We could dispute the moral issues, and the whole extremely complicated story, but that’s not my intent here. Rather, I’d like to protest the continued false and cowardly charge leveled against anyone who criticizes Israel’s behavior, that they are anti-Semitic. No; they’re not. I’ll choose my own definition of “anti-Zionism” if you don’t mind, and mine simply means I object to the notion that ALL of the land in question should belong to Israel. I’m fairly confident that millions of non-anti-Semitic folk around the world feel the same way.

    Make your argument in favor of whatever you think is just and desirable in that part of the world, but don’t try to disqualify your opponents by making straw men of them. Tell me why I’m wrong to believe Israel shouldn’t continue annexing more and more land; why the 2,000,000 Arabs living in the Palestinian Mandate didn’t have a right to self-determination; why the BDS movement would make bedfellows out of people like me and truly anti-Semitic people. Make any argument you like, but stop trying to disqualify my opinion by throwing a hate-label at me.


  • Joshua Laskin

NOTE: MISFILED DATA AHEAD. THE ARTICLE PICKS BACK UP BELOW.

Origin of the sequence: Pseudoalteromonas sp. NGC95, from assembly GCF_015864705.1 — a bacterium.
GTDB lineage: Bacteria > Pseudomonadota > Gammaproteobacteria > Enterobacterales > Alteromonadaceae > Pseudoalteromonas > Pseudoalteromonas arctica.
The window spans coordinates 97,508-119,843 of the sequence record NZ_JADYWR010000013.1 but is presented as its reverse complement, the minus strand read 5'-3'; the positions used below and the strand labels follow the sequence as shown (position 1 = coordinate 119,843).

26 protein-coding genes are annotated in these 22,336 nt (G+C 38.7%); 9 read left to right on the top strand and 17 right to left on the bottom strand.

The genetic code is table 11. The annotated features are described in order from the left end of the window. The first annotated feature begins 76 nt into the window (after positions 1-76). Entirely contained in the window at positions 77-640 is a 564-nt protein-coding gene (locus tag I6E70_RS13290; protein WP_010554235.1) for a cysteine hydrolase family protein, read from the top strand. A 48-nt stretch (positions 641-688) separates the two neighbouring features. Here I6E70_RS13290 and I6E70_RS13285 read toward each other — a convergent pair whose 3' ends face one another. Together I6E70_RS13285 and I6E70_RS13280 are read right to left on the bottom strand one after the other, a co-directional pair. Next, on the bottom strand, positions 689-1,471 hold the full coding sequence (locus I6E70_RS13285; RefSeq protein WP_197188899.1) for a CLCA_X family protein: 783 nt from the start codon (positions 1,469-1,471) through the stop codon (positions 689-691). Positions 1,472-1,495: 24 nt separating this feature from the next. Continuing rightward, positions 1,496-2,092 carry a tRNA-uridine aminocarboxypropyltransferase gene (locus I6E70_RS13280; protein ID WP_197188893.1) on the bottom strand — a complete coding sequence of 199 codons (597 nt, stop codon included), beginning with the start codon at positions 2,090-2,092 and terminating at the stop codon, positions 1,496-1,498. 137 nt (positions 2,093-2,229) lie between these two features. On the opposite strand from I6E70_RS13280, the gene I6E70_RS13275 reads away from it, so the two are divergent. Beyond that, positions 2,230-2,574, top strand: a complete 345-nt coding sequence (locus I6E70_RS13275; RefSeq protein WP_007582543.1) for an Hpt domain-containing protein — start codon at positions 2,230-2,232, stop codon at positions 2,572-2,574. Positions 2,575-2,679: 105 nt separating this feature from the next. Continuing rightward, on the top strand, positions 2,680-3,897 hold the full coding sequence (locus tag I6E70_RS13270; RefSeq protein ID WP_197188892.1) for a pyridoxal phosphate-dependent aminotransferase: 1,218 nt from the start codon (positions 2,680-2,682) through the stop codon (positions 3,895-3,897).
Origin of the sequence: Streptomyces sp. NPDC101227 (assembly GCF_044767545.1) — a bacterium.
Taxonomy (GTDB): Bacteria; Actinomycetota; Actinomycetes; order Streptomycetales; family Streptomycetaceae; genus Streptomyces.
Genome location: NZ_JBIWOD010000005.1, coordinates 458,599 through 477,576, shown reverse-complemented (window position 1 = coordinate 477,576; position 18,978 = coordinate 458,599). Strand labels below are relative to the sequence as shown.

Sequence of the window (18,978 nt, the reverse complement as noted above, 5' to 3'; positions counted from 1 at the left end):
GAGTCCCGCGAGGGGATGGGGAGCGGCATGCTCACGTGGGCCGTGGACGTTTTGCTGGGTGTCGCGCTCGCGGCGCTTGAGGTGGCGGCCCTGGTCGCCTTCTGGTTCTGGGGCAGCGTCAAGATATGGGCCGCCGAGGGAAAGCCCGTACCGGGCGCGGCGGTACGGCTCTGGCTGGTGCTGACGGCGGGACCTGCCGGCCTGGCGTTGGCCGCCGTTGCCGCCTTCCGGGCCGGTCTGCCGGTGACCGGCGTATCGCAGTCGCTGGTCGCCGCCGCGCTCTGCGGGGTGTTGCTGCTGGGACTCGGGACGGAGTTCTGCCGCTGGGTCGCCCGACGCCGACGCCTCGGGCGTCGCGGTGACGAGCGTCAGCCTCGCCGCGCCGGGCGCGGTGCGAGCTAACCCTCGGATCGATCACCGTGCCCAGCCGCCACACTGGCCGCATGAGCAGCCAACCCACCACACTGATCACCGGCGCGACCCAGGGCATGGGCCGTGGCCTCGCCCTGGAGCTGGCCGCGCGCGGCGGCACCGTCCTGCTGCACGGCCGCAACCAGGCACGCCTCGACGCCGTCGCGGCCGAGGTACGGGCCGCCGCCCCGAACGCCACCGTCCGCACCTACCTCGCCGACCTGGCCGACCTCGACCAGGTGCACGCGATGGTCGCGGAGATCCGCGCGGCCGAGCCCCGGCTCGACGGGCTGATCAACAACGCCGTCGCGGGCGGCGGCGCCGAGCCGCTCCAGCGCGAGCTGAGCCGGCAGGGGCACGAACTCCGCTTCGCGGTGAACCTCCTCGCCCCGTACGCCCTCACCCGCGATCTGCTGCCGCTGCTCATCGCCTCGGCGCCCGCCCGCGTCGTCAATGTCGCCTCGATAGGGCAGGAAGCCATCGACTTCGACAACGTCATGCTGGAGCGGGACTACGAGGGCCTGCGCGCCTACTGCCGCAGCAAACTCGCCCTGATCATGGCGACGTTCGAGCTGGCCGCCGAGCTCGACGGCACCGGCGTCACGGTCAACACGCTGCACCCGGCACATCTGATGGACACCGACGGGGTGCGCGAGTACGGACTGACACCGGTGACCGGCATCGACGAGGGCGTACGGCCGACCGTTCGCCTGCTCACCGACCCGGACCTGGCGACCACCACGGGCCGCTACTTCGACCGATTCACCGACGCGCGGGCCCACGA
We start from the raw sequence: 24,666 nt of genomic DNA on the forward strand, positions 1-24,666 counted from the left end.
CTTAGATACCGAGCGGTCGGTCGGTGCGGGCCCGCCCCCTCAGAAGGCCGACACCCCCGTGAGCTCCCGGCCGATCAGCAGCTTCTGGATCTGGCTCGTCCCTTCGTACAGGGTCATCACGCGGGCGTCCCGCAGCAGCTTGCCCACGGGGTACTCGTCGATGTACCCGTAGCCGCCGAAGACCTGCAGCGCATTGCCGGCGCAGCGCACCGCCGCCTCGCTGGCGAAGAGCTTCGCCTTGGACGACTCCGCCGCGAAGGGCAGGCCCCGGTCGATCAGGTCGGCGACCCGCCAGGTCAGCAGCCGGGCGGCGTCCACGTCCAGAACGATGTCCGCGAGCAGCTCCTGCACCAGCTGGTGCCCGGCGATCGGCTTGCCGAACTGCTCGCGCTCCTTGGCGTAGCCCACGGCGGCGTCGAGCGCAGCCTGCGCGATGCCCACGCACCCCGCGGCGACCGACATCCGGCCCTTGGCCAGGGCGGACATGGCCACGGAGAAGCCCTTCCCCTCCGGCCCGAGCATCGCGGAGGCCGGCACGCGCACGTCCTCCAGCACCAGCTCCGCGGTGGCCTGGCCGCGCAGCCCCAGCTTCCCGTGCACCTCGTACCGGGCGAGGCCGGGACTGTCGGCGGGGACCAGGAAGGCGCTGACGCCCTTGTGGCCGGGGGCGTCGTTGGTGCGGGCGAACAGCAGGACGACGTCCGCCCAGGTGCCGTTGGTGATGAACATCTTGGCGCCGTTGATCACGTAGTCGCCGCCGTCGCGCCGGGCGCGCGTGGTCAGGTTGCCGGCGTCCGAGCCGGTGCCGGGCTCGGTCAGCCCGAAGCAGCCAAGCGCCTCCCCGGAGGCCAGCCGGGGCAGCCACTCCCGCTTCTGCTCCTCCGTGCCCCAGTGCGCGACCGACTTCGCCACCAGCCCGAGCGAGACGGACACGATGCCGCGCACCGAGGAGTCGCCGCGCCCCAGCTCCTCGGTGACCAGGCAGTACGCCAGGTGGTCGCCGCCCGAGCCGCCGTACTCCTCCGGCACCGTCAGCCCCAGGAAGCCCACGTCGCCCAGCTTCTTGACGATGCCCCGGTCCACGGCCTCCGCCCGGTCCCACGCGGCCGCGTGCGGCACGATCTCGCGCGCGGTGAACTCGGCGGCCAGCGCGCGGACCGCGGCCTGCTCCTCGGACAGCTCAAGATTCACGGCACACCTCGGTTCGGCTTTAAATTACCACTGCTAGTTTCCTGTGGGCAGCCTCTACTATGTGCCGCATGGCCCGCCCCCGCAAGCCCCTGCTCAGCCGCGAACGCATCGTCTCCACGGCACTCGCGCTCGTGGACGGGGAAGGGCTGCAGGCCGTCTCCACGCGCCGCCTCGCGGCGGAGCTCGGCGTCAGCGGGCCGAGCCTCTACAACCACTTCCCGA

I agree that Anti-Zionism is Antisemitism. Antisemitism is fear of Jews. Traditionally, it was fear of Jews cheating at business, killing Gentile children, poisoning wells, conspiring to enslave Humanity, etc. Today, it’s fear that Jews are subverting liberal democracies, to further Israeli expansionism, thereby destabilizing the global order, and ultimately causing World War III. I fear that Justin’s statement, that “commitment to the Land of Israel is a core value of what being a Jew is all about”, will only reinforce this fear; as it seems to suggest, that the Jews of the world will stop at nothing, in pursuit of their goal, of regaining control of all lands ever controlled by Jews–which, of course, includes lands which are now parts of other countries. But, I wonder, if his statement is strictly true. My understanding, is that Zionists wanted a Jewish homeland, not because they couldn’t be Jews elsewhere than on traditionally Jewish soil, but rather because nowhere else were Jews allowed to fulfill their potentials; and also, they worried that Jews who were able to succeed, would assimilate, and stop being Jews. The worship of the ancient “Land of Israel”, which Zionism has turned into, was never a core Jewish value. Most Jews don’t feel any need to regain control of the entire land of the ancient Jewish kingdoms. Israel may be an interesting place–but being a Jew doesn’t depend on it. Someday, Jews will live on Mars, and be no less Jewish for it. Torah is portable, not place-dependent.